She needed to reach every person and spread knowledge of the serious dangers that pesticides could inflict on the environment. She simplified the specifics and scientific processes in order for simple people to understand what these harmful chemicals were doing to them and what they were doing to the places they lived. People understood that she was writing not to discredit the chemical pesticide industry but to look out for everyone else’s well being. The rhetorical triangle was a significant part of Silent Spring‘s argument. Rachel Carson wanted to persuade people of the serious danger of this chemical threat.
There are alternative, to this major problem but, we as the caretakers of earth must act fast. In the following paper I'm going to share with you what pesticides are. I'll tell you why they are not safe to use and some of the affects of pesticides. Last, I will talk about some new alternatives there are instead of using pesticides. Pesticides are toxic chemicals that poison the earth and its environment.
Book Review: Carson, R. (1963) Silent Spring, Hamilton, London. Carson’s book was a lot more than just another enthusiastic wilderness book. Silent Spring is widely regarded as one of the pioneering book’s focusing on the impacts of industry particular the chemical industry on the environment. Carson was one of the firsts academics to directly blame the effects of pesticides and chemicals for declining biodiversity in certain habitats. She also presented the view that the Chemical industry had been spreading disinformation; and further more blamed public officials for accepting such claims unquestioningly.
In 1962, the publication of Silent Spring Rachel Carson captivated the American public. Carson wrote about the harmful effects of chemical pesticides in the environment, and her writing was very reflective of the events occurring at the time. There is a strong connection between Carson’s writing and the Cold War. In fact, if it were not for the war, the American public may not have responded in the same way to Carson’s writing. Carson used tone and content as methods of getting her point across to the public.
The main point in this book is that through the care... ... middle of paper ... ...ple are concerned with. Conclusion: When it comes to pesticides in this book it is clear that they are harmful to the environment and humanity when not used properly. Carson describes the importance of this issue and pushed for the improvement of the system. She proposes multiple solutions in order to keep the people and animals safe while getting rid of the insects that have become an annoyance. As a writer and researcher Carson is passionate and determined to find out new ways of solving the problem at hand.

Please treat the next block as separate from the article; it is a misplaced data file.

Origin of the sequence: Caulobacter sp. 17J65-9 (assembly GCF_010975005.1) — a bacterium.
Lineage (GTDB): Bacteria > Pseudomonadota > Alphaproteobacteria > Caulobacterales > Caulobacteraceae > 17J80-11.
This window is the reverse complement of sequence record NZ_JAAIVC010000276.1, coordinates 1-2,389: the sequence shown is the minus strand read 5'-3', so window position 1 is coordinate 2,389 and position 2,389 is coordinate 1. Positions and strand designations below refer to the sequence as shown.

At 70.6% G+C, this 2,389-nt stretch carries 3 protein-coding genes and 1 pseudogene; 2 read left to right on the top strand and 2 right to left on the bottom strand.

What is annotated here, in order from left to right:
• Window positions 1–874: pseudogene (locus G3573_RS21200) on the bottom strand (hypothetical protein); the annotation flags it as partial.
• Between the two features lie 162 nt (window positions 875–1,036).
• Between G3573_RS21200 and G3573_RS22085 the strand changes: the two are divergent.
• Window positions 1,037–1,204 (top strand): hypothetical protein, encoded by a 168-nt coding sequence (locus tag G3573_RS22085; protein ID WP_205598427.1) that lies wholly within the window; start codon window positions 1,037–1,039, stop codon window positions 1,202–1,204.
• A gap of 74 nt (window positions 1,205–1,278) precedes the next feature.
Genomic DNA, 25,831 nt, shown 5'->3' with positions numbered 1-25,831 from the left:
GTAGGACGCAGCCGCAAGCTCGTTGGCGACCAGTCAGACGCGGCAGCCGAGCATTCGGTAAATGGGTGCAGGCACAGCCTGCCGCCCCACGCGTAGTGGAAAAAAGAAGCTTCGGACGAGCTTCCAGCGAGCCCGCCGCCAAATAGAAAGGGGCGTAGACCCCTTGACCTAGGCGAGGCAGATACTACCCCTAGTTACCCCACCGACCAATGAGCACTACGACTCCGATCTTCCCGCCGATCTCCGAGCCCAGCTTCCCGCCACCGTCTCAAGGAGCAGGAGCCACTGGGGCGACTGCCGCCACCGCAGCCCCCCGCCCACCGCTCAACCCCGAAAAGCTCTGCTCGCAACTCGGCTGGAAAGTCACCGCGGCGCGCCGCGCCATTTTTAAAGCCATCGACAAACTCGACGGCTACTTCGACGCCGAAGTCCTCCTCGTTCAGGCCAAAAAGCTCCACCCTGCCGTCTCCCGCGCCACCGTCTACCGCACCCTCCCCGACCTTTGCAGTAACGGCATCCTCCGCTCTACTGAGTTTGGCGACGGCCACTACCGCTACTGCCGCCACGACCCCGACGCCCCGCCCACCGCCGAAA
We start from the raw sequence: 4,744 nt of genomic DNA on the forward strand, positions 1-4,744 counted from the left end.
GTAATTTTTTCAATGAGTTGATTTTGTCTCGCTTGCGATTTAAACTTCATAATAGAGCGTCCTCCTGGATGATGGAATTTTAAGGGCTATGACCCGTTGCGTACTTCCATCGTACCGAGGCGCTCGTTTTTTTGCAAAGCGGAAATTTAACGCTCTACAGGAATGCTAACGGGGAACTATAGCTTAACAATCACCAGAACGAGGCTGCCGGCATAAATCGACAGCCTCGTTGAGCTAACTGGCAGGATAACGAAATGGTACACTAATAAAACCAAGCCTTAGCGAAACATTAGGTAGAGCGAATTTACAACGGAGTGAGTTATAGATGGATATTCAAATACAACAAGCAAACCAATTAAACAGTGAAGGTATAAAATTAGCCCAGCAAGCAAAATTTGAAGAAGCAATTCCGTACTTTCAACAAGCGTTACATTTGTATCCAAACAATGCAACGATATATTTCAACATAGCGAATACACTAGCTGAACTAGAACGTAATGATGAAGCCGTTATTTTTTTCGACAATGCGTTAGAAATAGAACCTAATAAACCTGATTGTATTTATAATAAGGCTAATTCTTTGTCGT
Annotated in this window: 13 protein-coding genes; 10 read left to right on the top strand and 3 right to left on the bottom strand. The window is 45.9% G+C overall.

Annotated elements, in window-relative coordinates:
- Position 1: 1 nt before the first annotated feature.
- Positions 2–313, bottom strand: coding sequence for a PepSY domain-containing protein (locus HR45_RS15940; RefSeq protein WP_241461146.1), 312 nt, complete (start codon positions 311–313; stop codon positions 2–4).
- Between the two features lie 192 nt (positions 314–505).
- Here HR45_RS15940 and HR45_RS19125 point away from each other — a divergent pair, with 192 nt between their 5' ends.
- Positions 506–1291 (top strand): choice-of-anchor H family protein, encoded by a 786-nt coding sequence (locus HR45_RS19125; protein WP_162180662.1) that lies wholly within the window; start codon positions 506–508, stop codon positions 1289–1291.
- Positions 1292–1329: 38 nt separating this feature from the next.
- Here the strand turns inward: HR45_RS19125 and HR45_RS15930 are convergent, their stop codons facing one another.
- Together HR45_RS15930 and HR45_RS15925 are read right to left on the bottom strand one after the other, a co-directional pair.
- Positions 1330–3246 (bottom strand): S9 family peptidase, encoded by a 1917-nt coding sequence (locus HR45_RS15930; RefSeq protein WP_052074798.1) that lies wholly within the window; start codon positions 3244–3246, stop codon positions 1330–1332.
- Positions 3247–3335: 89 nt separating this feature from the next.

Rachel Carson was a zoologist, writer, and an ecologist. She recognized the issues which would prove to have deleterious long-term effects. On 27th September 1962, a book which changed the course of the 'environmental movement' was published. It was lauded by supporters who had witnessed the ill-effects of biocides and those who had amassed similar scientific proof. Both Rachel Carson and her publishers had expected a backlash of criticism which unsurprisingly came from chemical industries like Dupont and American Cyanamid.
Some of this legislation helped lead to rules and regulations against chemical companies and pollution. This is perhaps the biggest reason she was hated so much by chemical corporations. Her book not only hit them in the pocket book, but helped pass regulations against future use of chemicals cutting into chemical corps. Financial success in the future. They felt her book attacked them and they fought back.
According to Anne MacZulak, a environmentalist writer, Silent Spring fulfilled Theodore Roosevelt idea of natural conservation, which would help guide him to establish the the Endangered Species Act of 1973. This act would greatly help protect the endangered species that humans have made so scarce due to our processes including hunting, poaching, deforestation and other harmful acts. Another example of how this book changed our society, was described by Mark Stroll in his online visual exhibition, and it was dealing with the dangerous nuclear byproduct strontium 90. Carson brought enough awareness to this subject, that a “Baby Tooth Survey” was created to test strontium 90 levels in babies teeth. With substantial results, this lead President Kennedy to negotiate the Nuclear Test Ban Treaty of 1963.
According to the World Health Organization, “The World Health Organization (WHO) defines them as an organism who’s DNA has been altered in a non-natural way. GM plants are usually changed to be insect resistant, virus resistant, or herbicide tolerant. With these changes come some potentially problematic environmental challenges.” (Emily Glass). It’s a good thing that it is virus resistance and insect resisentance but the impact it has is immensely large because, “toxicity is a huge issue surrounding chemical pesticides and herbicides, used commonly with GMOs, in addition to the toxicity inherent to these plants. GMOs may be toxic to non-target organisms, bees and butterflies being the most talked-about examples currently.
Henderson is leading by example and showing the world what it ... ... middle of paper ... ...son who is against. In this article you have the U.S Homeland Security for the stockpiles while most American citizens are against. “Official threat assessments also raise questions about the need for the old anthrax vaccine in national stockpiles.” (Rempfer, 2009) The article and book are both connected in a moral dilemma that keeps your brain and heart simultaneously thinking about what could happen if anthrax or smallpox fell into the wrong hands. Works Cited Bourzac, K. (2002). Smallpox: Historical review of a potential bioterrorist tool.